Interview with The North Face Athlete Jordan McDougal
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Virginia was my home for 20 years before I made my way to Texas in 2011. While I was living in Virginia I attended Christopher Newport University and was a member of both the Cross Country and Track Teams. During my years of competition, I had the privilege of running against many great runners across all of the NCAA Divisions including Jordan McDougal from Liberty University. It’s amazing to see how someone I once ran against has gone from a traditional cross country runner to a top tier ultra runner.
I managed to catch up with Jordan while he had some down time in Lima, Peru. Yes, I said Peru. This is where he will be running his first ultra of 2014 in The North Face Endurance Challenge Peru. He will be taking on the 80k (50 Miler) this Saturday against some great international competitors. I asked Jordan if I could give him a brief interview to see how his training has been going and to learn his mindset going into this race. He graciously accepted my request and what follows are my questions and his responses!
How far are you into your training progression for this year? What type of mileage are you up to? Will this be your last event until The North Face Endurance Challenge – New York
in May or do you have other races planned in between?
JM: While I’m not too far into my training progression this year, I am still very fit at the moment. I am coming off of a couple hundred mile weeks including a very solid 30 mile run about a week and a half ago that has me feeling very confident. I have several races between now and The North Face Endurance Challenge – New York that I am training for as well, although this is my only other ultra until that race. I will be competing in the La Sportiva Mountain Cup as well, which is a 10 race trail series of sub marathon races that kicks off in mid February. This was the main focus of my training before I decided to put the Peru race on my calendar so my speed is pretty good at the moment.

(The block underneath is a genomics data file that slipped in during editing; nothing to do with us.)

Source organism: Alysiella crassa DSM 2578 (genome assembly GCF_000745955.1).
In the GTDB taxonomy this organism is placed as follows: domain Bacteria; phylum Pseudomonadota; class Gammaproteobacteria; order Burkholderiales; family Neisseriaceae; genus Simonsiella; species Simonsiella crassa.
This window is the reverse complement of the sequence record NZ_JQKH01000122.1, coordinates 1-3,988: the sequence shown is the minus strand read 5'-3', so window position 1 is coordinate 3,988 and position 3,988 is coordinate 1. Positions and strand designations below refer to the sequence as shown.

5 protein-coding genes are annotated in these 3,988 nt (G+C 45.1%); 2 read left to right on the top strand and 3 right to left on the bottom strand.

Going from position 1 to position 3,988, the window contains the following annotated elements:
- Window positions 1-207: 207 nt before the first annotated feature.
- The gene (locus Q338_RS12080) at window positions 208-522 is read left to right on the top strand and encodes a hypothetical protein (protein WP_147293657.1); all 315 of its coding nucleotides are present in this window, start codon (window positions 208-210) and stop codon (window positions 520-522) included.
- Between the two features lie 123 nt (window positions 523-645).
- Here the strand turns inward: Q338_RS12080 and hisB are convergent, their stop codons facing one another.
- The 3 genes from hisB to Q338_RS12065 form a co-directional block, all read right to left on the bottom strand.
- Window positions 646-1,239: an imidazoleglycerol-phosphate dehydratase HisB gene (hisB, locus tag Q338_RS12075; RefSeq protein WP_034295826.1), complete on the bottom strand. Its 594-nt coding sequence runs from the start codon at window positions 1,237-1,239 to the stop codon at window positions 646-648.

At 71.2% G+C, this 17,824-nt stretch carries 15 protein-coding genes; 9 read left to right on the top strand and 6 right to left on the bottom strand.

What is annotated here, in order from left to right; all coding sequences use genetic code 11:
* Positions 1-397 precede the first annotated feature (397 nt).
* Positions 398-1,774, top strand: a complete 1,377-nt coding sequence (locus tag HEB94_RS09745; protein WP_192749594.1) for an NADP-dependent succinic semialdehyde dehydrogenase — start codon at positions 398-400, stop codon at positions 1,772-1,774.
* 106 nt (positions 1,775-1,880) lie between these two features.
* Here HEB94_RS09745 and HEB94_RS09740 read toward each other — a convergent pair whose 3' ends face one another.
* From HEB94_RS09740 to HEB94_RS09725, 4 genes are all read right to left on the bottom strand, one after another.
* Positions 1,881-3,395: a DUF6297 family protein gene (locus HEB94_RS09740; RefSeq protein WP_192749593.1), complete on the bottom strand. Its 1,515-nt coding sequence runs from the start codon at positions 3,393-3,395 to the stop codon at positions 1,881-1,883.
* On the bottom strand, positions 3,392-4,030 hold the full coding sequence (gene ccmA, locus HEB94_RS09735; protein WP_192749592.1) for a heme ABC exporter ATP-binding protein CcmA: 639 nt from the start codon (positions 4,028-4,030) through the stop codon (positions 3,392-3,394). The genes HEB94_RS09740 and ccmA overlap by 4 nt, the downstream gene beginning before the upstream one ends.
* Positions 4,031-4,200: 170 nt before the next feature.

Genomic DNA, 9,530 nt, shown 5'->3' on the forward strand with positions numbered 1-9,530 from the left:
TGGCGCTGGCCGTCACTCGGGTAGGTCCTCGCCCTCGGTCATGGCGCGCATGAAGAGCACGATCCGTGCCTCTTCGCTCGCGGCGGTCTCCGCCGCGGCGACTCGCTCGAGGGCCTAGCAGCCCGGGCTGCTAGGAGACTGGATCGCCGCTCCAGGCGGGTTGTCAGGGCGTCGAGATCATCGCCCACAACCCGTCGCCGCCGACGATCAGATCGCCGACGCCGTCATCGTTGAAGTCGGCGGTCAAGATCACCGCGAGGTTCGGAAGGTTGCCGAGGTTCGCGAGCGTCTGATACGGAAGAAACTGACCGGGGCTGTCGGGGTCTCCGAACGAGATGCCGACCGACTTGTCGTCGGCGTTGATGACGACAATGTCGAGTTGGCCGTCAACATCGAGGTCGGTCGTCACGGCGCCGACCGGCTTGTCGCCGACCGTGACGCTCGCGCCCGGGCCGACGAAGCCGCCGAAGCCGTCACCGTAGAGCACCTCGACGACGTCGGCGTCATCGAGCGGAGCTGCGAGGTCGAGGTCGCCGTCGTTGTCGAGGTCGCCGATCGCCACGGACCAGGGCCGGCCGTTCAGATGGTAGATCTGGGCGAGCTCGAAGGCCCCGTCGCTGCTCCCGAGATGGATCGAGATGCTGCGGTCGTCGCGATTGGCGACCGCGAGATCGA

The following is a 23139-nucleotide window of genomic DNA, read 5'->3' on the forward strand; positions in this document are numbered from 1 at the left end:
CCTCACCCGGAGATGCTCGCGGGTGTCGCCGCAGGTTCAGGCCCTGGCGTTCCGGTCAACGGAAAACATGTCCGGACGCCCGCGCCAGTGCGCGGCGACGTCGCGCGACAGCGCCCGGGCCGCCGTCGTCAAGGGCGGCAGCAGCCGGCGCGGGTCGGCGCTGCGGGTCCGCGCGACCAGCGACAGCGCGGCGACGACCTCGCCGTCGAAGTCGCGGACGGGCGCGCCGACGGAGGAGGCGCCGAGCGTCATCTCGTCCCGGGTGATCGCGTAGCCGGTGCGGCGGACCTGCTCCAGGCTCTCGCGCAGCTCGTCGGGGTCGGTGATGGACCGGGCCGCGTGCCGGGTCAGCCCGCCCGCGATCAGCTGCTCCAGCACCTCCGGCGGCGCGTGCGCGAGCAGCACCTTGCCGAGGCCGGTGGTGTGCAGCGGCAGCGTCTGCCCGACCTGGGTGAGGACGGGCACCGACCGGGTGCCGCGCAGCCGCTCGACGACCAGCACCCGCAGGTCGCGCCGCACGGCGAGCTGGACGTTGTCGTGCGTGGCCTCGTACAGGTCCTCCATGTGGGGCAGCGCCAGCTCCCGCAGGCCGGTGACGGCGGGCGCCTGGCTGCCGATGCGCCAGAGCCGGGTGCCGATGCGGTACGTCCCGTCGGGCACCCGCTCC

JB: When did you fly to Peru? I know you were dealing with snow and cold conditions in Virginia but the race is Peru is mostly desert and will be much warmer then anything you’ve experienced this year so far. What have you been doing in the days leading up to the race to acclimate to the conditions?
JM: I flew into Lima late on Monday. It was 20 degrees in Virginia when I left and 80 degrees when I landed so there is definitely a major adjustment. I spent the last two weeks over dressing which helped me mimic the weather, but there is no way to truly simulate these conditions. I think being here five days before the race will help me a lot as well as the fact that the race starts at 2 AM while it is still cool outside.
Jordan getting acclimated to the weather in the 90 degree Lima heat
JB: Do you have a sense for what will be at the aid stations and how many there are/how they will be set-up compared to the races you have run in the United States? How will this change your hydration/nutrition strategy?